This can be easily done by following all social distancing regulations and recommendations. Flaunting these may make someone feel empowered but it is only putting their health and the health of all those around them at risk. Possibly more important to those who are behaving badly, flaunting will lead to more infections which will lead to a new shutdown which will lead to continued economic pain.

Stay safe. Be smart.

STERNBERG: Opening Will Take To Mid-July


Opening Will Take

Until Mid-July

Richard Sternberg, a retired Bassett Hospital orthopedic surgeon, has agreed to provide his professional perspective while the coronavirus threat continues. Dr. Sternberg, who is also a village trustee, resides in Cooperstown.

On Sunday, April 26, Governor Cuomo outlined the general plan for re-opening the Upstate economy at his daily briefing. A front-page article in this week’s Freeman’s Journal & Hometown Oneonta outlines what he said.

There are a number of conditions to the various phases of the opening. I will explain how they might affect us in Otsego County.

NY PAUSE lasts at least until May 15. Then “phase one” may begin in lower risk regions of the state. I assume this will include the Mohawk Valley region, which includes Otsego County, since we have the second lowest rate positive antibody testing in New York State: 1.7 percent. New York City has 25 percent.

“Phase one” will include opening construction and manufacturing functions with low risk. Employers will have to ensure that proper distancing and safety issues are addressed.

Hopefully, in Otsego County and the surrounding areas, this will mean that hospitals can start doing elective surgery and bring their activities back to normal since, by far, healthcare is the biggest industry in our area, about 10 times larger than tourism, and local healthcare providers have been hemorrhaging money that they can ill afford.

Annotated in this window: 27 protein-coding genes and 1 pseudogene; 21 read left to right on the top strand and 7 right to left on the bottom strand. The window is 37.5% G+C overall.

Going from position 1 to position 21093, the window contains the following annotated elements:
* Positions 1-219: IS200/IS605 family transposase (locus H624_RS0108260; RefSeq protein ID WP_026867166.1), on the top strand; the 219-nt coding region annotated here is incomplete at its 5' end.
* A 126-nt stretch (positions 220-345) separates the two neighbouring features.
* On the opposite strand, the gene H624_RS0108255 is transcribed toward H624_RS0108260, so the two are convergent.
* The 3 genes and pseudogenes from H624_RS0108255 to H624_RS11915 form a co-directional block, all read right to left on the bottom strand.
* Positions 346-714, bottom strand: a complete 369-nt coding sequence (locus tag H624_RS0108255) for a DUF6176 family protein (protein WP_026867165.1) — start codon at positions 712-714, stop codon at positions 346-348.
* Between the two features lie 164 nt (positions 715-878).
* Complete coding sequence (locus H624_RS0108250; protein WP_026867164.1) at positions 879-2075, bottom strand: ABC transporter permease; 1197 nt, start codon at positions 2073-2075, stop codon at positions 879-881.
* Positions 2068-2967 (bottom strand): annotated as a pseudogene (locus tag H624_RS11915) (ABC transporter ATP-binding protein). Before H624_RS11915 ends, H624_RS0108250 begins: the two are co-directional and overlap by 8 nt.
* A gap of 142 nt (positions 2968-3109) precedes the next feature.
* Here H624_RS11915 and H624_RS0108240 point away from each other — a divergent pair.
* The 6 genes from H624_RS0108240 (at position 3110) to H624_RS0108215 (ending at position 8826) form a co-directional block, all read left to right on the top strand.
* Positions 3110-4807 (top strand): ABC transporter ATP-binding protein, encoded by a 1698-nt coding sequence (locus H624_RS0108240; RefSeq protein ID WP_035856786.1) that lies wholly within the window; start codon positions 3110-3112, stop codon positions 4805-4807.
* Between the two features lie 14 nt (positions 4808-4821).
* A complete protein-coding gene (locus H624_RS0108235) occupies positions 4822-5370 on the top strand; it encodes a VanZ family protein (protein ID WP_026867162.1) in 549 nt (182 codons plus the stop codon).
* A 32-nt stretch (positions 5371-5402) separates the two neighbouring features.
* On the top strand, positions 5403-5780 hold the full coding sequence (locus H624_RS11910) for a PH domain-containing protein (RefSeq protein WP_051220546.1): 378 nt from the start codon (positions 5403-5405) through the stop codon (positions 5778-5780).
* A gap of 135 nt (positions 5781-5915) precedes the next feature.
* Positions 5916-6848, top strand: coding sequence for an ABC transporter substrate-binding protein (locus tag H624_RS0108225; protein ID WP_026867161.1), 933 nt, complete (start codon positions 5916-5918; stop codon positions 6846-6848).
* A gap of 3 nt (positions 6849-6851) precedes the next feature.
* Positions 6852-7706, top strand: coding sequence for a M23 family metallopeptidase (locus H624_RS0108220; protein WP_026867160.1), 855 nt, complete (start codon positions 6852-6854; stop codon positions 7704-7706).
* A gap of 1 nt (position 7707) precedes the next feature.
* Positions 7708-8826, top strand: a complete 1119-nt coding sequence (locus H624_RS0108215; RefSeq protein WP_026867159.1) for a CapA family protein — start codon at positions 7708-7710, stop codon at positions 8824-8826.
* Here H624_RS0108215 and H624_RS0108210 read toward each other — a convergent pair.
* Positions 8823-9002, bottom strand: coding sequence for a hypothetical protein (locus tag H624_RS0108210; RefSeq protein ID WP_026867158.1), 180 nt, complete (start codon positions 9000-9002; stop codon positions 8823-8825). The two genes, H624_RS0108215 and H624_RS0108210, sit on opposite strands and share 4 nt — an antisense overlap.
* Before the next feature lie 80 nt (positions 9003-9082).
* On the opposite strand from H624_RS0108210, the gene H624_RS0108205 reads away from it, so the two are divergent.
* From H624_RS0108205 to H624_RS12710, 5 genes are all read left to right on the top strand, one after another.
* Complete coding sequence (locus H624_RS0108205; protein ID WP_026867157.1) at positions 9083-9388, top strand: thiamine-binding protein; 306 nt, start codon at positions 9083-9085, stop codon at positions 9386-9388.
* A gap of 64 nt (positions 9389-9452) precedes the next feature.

“Phase one” will continue and after two weeks there will be a two-week pause to evaluate what effect this has on the incidence of new COVID-19 cases.

“Phase two” would begin after the two-week break – that is four weeks after “phase one” began and would open certain additional industries and businesses based on priority and risk level. After two weeks there would be another two-week break before advancing to Phase Three.

In essence each step would be in force four weeks before advancing to the next. Presumably additional steps would include opening schools and other businesses.

Finally, what appears to be the last to re-open are what are called “attractive nuisances,” that is activities and events that would attract large groups especially from outside the region or state. Note though, based on the governor’s outline, we don’t begin to reach this stage until eight weeks from the end of the pause on May 15, i.e. July 10.

Based on my reckoning the absolute earliest we could consider bringing back tourists is the middle of July, and then we won’t know about this until we reach that point. There is a good chance that schools will open on time in the fall but it doesn’t look likely that they will re-open this school year.

Hall of Fame Induction Weekend looks very much in doubt to me. (See related article, A1) Colleges and universities are concerned if they can re-open because of the tight living conditions and the fact that students will be coming from areas with much higher percentages of COVID cases.